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Speaking to a justice committee at the House of Commons, Mr Raab explained that any cases involving domestic abuse or safeguarding should continue to be heard by a judge in the appropriate court. It’s estimated that these cases make up around 50-60% of all family law court cases.  

However, the Conservative MP for Esher and Walton also said that talks had begun on measures to free up the family courts. The aim is to encourage families and couples to resolve issues outside the courtroom.  

Between April and June 2021, there was an increase of 14% in the number of new cases in the family law courts in England in Wales – compared to the same period in 2020. Most types of dispute saw a rise, including divorce cases (7%) and adoption (11%). But making up the majority of cases was financial remedy, which increased by a huge 76%.

Perhaps unsurprisingly, considering the rise in domestic violence reports during 2020, the number of these cases dropped by 4% in 2021 compared to the same period last year.  

Mediation could become the default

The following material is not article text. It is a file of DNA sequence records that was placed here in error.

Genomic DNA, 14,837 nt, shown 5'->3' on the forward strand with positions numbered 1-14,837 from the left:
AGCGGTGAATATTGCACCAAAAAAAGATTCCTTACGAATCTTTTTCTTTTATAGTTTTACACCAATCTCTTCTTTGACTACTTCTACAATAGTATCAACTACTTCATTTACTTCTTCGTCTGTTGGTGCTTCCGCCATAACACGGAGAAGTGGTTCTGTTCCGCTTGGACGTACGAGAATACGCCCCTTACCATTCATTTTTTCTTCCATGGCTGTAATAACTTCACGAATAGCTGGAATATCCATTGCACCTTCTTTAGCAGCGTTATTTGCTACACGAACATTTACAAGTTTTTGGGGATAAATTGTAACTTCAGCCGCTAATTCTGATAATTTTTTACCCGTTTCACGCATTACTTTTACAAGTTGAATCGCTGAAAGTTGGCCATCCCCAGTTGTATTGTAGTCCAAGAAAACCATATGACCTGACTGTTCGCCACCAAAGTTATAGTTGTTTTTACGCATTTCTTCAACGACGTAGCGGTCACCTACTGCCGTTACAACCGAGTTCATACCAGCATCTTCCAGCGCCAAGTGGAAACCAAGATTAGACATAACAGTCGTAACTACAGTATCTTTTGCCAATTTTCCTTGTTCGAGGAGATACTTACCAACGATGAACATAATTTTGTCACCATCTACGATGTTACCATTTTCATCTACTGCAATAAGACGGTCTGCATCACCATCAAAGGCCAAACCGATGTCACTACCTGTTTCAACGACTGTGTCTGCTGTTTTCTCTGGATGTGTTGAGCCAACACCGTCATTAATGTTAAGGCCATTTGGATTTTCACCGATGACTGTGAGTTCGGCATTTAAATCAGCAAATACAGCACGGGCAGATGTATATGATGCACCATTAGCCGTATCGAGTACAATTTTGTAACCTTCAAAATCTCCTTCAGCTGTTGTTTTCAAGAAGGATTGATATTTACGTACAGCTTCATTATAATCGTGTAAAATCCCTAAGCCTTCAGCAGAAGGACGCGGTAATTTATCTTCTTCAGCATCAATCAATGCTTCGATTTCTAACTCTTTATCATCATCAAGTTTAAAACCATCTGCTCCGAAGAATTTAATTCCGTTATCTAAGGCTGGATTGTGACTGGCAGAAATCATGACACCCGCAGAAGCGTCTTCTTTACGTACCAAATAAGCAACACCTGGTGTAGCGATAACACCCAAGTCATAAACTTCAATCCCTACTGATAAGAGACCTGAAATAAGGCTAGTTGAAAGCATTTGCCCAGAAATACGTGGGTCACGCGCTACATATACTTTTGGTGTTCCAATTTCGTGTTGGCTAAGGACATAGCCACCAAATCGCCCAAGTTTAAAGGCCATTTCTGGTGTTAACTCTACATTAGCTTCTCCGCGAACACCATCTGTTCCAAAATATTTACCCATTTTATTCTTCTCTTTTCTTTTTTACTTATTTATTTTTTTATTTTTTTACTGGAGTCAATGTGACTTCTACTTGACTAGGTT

The Law Society Gazette reported that these measures could include making mediation or alternative dispute resolution (ADR) the first port of call before family law cases end up in court. Mr Raab told the committee:

“As many as half of cases should be settled through alternative dispute resolution (ADR) or mediation,”

“It should not be so easy just to say, ‘we will go to court’.

“These are sad and sometimes tragic family break-up matters, and often involve children, but we want to make better use of ADR and mediation, and we need to reconcile the incentives for both going to ADR and going to court,’  

“I would be in the market for something really quite drastic and bold in that area.”

Could parents be fined for heading to court?

According to a report in the Sunday Times, there’s the suggestion that parents believed to be abusing the court system could face a financial penalty. The judiciary is allegedly considering making it easier for substantial legal costs to be awarded against parents thought to be unnecessarily taking up court time.  

However, the Law Society doesn’t believe this approach is likely to be effective – nor is it the most helpful or compassionate solution. A spokesperson said:

“The best way to keep more cases out of court and to reduce the number of inappropriate applications is not to introduce financial penalties, but to ensure that all separating couples can get legal advice and representation to guide them through the process.”

Facing a family dispute?

If you need expert legal advice you can trust, get in touch with Liverpool divorce solicitor Tracey Miller Family Law. We specialise in all aspects of family law, including sensitive cases involving children.  

We’re also a member of Resolution, which advocates for resolving family law matters in a non-adversarial way. This means we can help you find the best solution for the whole family, where children come first and the courtroom is always seen as the last resort.